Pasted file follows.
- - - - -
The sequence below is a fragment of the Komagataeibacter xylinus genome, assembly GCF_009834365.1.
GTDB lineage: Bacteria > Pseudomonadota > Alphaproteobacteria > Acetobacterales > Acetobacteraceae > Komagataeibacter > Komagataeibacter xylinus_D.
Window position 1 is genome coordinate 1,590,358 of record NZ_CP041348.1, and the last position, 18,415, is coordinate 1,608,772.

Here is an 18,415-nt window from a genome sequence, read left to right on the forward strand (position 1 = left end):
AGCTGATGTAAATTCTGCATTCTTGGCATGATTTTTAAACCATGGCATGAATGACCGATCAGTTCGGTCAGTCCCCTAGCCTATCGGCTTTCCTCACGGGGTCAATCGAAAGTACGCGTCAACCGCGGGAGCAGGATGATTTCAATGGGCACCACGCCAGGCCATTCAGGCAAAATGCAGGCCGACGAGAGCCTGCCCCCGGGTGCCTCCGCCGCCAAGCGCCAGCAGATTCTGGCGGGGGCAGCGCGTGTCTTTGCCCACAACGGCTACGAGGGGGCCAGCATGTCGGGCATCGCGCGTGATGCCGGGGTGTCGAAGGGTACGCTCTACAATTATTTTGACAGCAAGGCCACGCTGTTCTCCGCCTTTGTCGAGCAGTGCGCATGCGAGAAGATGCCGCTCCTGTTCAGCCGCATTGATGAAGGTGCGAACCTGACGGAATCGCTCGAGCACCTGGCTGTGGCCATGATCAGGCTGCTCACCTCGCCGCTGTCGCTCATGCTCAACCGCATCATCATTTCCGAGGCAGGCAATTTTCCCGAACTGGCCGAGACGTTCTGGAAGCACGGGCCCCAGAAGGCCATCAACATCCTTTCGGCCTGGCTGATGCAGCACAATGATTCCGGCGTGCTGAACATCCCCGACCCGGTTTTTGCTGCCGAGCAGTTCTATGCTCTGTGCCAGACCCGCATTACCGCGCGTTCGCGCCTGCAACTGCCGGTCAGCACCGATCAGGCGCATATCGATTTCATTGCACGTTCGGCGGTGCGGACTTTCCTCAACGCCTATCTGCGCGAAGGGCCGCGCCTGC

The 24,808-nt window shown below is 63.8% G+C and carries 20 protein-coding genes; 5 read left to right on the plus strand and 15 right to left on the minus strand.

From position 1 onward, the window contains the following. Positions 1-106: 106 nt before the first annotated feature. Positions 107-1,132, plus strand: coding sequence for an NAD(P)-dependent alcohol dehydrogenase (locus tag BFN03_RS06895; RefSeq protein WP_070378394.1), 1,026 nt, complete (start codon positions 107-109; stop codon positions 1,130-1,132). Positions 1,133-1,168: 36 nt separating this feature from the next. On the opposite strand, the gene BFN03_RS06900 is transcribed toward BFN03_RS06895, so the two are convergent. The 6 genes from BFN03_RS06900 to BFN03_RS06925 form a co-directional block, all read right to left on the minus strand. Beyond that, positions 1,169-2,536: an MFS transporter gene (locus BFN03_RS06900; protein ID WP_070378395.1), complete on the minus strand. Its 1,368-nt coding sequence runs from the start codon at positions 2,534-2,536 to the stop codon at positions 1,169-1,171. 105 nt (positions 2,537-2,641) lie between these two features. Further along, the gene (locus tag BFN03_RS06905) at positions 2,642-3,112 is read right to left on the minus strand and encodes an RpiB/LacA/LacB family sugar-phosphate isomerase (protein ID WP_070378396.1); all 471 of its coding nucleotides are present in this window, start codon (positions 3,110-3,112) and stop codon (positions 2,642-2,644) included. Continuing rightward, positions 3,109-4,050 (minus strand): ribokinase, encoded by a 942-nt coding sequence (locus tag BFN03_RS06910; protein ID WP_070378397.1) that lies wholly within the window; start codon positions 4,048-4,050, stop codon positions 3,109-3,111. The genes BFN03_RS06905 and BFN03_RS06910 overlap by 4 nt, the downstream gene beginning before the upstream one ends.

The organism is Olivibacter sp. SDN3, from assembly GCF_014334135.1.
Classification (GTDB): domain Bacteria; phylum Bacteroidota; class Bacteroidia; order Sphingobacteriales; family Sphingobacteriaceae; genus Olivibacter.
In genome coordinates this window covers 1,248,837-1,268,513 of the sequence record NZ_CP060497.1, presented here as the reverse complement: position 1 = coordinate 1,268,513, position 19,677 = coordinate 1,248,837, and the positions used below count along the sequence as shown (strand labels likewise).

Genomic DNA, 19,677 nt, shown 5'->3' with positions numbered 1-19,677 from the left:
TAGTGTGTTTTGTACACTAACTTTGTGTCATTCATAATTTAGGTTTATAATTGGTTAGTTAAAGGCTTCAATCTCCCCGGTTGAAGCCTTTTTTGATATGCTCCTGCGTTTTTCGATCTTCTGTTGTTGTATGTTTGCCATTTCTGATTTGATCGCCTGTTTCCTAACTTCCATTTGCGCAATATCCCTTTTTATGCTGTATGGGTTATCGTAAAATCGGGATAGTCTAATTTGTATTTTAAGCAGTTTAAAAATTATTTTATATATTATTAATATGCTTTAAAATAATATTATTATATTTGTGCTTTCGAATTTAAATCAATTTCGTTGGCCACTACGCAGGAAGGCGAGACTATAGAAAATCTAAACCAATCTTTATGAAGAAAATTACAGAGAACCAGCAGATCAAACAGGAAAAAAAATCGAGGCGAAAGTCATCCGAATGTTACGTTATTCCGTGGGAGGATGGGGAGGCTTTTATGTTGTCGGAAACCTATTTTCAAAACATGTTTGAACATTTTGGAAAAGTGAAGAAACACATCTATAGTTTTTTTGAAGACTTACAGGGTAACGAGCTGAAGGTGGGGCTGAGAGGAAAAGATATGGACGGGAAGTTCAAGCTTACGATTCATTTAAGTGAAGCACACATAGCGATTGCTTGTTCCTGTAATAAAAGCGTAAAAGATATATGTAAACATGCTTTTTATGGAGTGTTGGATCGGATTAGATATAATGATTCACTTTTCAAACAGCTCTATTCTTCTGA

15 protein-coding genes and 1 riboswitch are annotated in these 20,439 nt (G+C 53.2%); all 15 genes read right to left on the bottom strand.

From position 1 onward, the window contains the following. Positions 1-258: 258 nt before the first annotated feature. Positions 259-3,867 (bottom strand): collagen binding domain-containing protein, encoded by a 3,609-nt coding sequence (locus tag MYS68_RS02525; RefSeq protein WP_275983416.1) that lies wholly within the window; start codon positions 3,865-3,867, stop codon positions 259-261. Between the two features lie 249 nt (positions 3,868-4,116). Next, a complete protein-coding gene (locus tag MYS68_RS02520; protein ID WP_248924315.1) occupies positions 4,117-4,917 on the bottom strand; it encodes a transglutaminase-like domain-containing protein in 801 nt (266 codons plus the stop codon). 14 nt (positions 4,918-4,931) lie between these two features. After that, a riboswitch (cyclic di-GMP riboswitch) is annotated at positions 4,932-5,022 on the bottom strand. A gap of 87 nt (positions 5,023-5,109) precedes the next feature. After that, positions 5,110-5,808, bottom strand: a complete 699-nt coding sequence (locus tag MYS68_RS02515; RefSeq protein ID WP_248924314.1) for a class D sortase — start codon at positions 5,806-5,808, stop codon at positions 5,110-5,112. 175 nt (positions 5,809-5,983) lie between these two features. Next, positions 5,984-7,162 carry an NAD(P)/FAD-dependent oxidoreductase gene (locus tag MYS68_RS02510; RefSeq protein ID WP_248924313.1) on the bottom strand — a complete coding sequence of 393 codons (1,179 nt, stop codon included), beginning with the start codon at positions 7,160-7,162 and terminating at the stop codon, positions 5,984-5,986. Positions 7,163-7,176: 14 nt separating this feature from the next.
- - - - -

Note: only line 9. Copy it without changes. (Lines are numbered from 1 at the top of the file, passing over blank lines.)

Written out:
Classification (GTDB): domain Bacteria; phylum Bacteroidota; class Bacteroidia; order Sphingobacteriales; family Sphingobacteriaceae; genus Olivibacter.